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What’s considered officially “dangerous heat” in coming decades will likely hit much of the world at least three times more often as climate change worsens unless countries move faster to curb their greenhouse gas emissions, according to a new study.
In much of Earth’s wealthy mid-latitudes, spiking temperatures and humidity that feel like 103 degrees 39.4°C/103°F or higher—now an occasional summer shock—statistically should happen 20 to 50 times a year by mid-century, said a study published last week in the journal Communications Earth & Environment.
The study is based on mathematical probabilities instead of other climate research that looks at what happens at various carbon pollution levels, The Associated Press reports. Because of that, University of Pennsylvania climate scientist Michael Mann is more skeptical of this research. It also doesn’t take into account landmark U.S. climate legislation that President Joe Biden signed earlier this month or new efforts by Australia, he said.
“The obstacles at this point are political and no statistical methods, regardless of how powerful or sophisticated, can predict whether we will garner the political will to overcome them,” Mann said in an email. “But there is reason for cautious optimism.”
But without that action, the study says that by 2100, a brutal heat index may linger for most of the summer for places like the U.S. Southeast, the study’s author said.
And it’s far worse for the sticky tropics. The study said a heat index considered “extremely dangerous” where the feels-like heat index exceeds 51°C/124°F—now something that rarely happens—will likely strike a tropical belt that includes India one to four weeks a year by century’s end.
“So that’s kind of the scary thing about this,” said study author Lucas Zeppetello, a Harvard climate scientist. “That’s something where potentially billions of people are going to be exposed to extremely dangerous levels of heat very regularly. So something that’s gone from virtually never happening before will go to something that is happening every year.”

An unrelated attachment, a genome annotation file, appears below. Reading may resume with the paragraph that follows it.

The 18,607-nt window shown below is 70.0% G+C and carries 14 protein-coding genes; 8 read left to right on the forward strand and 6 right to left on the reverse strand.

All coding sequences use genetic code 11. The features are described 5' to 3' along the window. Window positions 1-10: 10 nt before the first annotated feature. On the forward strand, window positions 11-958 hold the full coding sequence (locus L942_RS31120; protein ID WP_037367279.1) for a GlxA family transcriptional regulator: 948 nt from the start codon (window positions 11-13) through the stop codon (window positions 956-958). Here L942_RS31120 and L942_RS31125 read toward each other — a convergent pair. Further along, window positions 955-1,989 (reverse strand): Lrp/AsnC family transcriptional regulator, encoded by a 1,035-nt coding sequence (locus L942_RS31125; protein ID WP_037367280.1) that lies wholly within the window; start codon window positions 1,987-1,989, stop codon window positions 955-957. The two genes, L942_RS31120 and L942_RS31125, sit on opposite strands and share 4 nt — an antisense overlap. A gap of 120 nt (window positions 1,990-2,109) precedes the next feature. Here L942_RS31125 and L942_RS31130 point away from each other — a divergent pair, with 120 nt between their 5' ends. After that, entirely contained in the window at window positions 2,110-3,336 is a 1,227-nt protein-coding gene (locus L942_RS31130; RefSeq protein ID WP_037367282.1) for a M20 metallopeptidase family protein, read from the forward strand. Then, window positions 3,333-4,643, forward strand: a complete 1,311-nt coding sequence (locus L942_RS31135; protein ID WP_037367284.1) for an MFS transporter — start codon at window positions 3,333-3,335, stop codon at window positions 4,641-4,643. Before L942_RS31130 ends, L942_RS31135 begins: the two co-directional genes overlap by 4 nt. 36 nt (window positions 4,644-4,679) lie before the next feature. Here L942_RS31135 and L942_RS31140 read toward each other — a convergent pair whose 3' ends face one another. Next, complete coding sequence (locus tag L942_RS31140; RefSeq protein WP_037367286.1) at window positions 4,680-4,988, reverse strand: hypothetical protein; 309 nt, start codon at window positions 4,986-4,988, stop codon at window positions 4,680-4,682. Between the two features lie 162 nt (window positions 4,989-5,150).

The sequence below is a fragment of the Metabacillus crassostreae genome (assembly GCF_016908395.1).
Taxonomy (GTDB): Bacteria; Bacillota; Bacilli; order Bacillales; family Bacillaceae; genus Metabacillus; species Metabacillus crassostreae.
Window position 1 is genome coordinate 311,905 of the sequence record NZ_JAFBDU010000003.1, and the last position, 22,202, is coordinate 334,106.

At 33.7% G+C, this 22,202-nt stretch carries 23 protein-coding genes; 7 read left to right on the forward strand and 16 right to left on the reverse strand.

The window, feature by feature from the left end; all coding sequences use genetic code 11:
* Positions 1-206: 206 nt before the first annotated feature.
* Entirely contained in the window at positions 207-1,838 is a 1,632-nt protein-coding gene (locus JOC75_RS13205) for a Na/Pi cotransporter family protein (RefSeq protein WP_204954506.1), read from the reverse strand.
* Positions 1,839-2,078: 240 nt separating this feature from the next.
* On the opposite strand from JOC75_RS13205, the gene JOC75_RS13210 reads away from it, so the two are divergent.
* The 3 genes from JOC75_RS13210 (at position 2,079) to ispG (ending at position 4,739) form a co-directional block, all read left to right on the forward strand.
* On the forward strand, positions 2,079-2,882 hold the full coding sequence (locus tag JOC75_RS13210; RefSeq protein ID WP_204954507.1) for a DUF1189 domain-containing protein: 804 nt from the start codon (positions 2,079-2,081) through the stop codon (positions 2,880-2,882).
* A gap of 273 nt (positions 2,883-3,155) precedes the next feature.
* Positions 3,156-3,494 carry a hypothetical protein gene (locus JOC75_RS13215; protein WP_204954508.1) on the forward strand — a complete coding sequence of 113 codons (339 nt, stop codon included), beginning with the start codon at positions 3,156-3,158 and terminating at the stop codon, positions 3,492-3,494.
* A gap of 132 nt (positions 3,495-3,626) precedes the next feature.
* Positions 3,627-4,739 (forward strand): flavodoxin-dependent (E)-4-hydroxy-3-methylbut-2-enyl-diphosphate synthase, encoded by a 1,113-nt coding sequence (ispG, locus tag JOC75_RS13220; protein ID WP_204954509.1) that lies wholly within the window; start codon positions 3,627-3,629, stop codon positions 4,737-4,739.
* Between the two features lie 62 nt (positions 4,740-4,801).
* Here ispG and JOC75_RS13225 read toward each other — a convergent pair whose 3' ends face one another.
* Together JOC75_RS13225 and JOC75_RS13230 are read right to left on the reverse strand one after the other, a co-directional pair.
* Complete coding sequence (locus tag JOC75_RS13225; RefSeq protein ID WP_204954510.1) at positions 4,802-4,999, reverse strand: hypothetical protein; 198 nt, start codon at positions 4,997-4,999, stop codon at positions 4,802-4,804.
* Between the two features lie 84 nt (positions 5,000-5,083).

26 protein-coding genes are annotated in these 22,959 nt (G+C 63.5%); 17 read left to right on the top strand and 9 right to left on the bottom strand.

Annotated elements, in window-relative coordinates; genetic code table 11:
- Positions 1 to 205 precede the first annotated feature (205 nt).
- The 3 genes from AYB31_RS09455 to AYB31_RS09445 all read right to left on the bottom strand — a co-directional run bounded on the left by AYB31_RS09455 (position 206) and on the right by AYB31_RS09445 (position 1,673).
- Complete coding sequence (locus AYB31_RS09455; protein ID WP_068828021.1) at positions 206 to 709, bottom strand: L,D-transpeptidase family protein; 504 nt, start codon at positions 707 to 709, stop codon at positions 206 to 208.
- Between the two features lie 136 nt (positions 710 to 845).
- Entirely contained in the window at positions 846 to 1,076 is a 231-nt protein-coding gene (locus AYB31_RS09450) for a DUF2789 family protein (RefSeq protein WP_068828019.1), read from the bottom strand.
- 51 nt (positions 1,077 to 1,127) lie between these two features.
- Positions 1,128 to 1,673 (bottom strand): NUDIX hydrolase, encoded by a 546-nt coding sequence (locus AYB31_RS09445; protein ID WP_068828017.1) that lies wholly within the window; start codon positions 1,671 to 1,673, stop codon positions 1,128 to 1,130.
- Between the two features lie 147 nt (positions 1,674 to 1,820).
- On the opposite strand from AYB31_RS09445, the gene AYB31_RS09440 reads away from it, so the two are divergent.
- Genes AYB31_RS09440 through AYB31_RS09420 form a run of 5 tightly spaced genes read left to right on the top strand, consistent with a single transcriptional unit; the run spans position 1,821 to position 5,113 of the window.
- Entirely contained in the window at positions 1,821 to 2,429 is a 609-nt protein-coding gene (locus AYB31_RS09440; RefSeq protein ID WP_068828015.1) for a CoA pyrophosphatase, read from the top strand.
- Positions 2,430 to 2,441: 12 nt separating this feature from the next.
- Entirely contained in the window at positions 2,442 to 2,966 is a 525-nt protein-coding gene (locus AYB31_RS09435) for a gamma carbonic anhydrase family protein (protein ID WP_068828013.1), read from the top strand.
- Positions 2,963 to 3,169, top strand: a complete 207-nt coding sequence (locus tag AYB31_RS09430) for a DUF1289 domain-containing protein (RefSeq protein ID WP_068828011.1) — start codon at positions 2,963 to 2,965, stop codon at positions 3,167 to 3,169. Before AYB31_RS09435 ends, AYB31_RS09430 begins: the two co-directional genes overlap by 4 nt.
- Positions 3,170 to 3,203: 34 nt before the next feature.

Zeppetello and colleagues used more than 1,000 computer simulations to look at the probabilities of two different levels of high heat—heat indexes of 39.4°C/103F and above 51°C/124°F, which are dangerous and extremely dangerous thresholds according to the U.S. National Weather Service. They calculated for the years 2050 and 2100 and compared that to how often the same heat happened each year across the world from 1979 to 1998.
The study found a three- to 10-fold increase in 39.4° heat in the mid-latitudes, even in the unlikely scenario of average global warming limited to only 2°C/3.6°F since pre-industrial times—the less stringent of two international goals.
There’s only a 5% chance for warming to be that low and that infrequent, the study found. What’s more likely, according to the study, is that the 39.4° heat will steam the tropics “during most days of each typical year” by 2100.
Chicago hit that 39.4° heat index level only four times from 1979 to 1998. But the study’s most likely scenario shows the city hitting that hot-and-sticky threshold 11 times a year by the end of the century.
Heat waves are one of the new four horsemen of apocalyptic climate change, along with sea level rise, water scarcity, and changes in the overall ecosystem, said Zeppetello, who did much of the research at the University of Washington during the warming-charged 2021 heat wave that shattered records and killed thousands.
“Sadly, the horrific predictions shown in this study are credible,” climate scientist Jennifer Francis of the Woodwell Climate Research Center, who was not part of the study team, said in an email. “The past two summers have provided a window into our steamy future, with lethal heat waves in Europe, China, northwestern North America, India, the south-central U.S., the UK, central Siberia, and even New England. Already hot places will become uninhabitable as heat indices exceed dangerous thresholds, affecting humans and ecosystems alike. Areas where extreme heat is now rare will also suffer increasingly, as infrastructure and living things are ill-adapted to the crushing heat.”
The study focuses on the heat index and that’s smart, because it’s not just heat but the combination with humidity that hurts health, said emergency room physician and Harvard School of Public Health professor Dr. Renee Salas.
“As the heat index rises, it becomes harder and harder to cool our bodies,” Salas, who wasn’t part of the research team, told AP in an email. “Heat stroke is a potentially deadly form of heat illness that occurs when body temperatures rise to dangerous levels.”
This Associated Press story was republished by The Canadian Press on August 25, 2022.